Healthy Legacy: Healthy people, a clean environment, a thriving economy.


What's up with the FDA?

Over the past several days, two big stories about toxics in products have come to light, and both involve the Food and Drug Administration (FDA). So you might find yourself asking "What is up with the FDA?"

Here's a brief summary of what's happened:

Lead in lipstick...still

In 2007, the Campaign for Safe Cosmetics broke a story about most popular lipsticks containing
lead. The FDA did it's own testing and found that there were small amounts of lead (five parts per million [ppm] or less) in many brands.

Now the FDA has updated their tests and found that some brands (Maybelline and L’Oreal) now have more than five ppm. We know that lead is a neurotoxin--it's high time it stop showing up in our cosmetics! The FDA does not have a current limit set for the amount of lead in lipsticks, and we think it's time for that to change! In the meantime, the Campaign for Safe Cosmetics has started a campaign pushing L'Oreal to get the lead out--take action now!

Arsenic in infant formula and cereal bars

A new peer-reviewed study released yesterday found arsenic in infant formula and cereal bars. Perhaps more surprising to many consumers is that the two brands of organic formula that were tested contained levels of arsenic 20 times higher than the non-organic varieties. This is because the main ingredient in the formula is organic brown rice syrup, which is sometimes substituted for high fructose corn syrup (another problematic sweetener, found to contain mercury—yet another harmful chemical). Unfortunately, there are no current standards under the organic label that prohibit arsenic ending up in certified food.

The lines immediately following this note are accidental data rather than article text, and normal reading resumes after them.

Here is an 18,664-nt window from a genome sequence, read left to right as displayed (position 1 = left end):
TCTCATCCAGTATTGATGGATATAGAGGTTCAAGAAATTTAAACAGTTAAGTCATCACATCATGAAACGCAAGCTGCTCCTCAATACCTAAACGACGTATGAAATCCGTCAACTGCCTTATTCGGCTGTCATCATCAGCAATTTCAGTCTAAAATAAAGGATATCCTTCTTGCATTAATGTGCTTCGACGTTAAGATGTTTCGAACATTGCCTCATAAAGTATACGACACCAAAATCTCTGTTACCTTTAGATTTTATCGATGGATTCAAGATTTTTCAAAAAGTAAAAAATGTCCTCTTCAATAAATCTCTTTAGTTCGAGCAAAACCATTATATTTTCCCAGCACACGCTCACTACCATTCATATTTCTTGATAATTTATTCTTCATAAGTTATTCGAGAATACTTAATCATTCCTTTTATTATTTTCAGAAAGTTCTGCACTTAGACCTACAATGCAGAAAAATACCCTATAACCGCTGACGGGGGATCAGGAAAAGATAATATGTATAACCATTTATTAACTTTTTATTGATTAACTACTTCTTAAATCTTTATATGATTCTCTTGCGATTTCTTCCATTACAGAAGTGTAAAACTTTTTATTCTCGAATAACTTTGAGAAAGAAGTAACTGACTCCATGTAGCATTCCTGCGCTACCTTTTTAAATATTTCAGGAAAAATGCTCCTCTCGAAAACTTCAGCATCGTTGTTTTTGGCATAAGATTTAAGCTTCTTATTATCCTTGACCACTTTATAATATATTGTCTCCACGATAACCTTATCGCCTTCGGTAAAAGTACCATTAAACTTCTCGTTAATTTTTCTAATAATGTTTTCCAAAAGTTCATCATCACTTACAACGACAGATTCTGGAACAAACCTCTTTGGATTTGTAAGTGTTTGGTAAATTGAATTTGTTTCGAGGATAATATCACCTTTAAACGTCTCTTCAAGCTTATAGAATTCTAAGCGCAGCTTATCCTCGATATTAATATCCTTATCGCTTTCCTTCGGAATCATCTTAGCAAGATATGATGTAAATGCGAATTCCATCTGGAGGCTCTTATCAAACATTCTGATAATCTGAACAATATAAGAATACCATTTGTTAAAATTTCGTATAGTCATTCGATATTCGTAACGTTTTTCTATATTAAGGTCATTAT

Arsenic can be found in many foods. Some seafood, for example, has arsenic from the earth’s crust that makes its way up the food chain. But Infant formula contaminated with arsenic is a different kind of problem—a preventable problem. It has more to do with an industrial food system where ingredients are added to processed or manufactured foods with little government oversight, leaving consumers ignorant of the risks to their children and families.

For moms, it’s yet another reason to save money (and worry) by breastfeeding babies whenever possible. We know that breast milk is the best baby food to put her or him on the path to a healthy life. But for those who must use formula, try to avoid products that list organic brown rice syrup as a main ingredient (or any sweetener, for that matter).

IATP (a founding member of Healthy Legacy) tested chicken meat in 2006, uncovering the fact that it was contaminated with arsenic, that for 60 years has been needlessly added to poultry feed. This, too, is an avoidable problem. In 2010, we petitioned the FDA and asked that the allowable amount of arsenic in animal feed be reduced. It’s going on two years later, and we’ve received no response.

FDA Commissioner, Dr. Margaret A. Hamburg—a mom and physician herself—could do better. So could formula companies. Give them a call.


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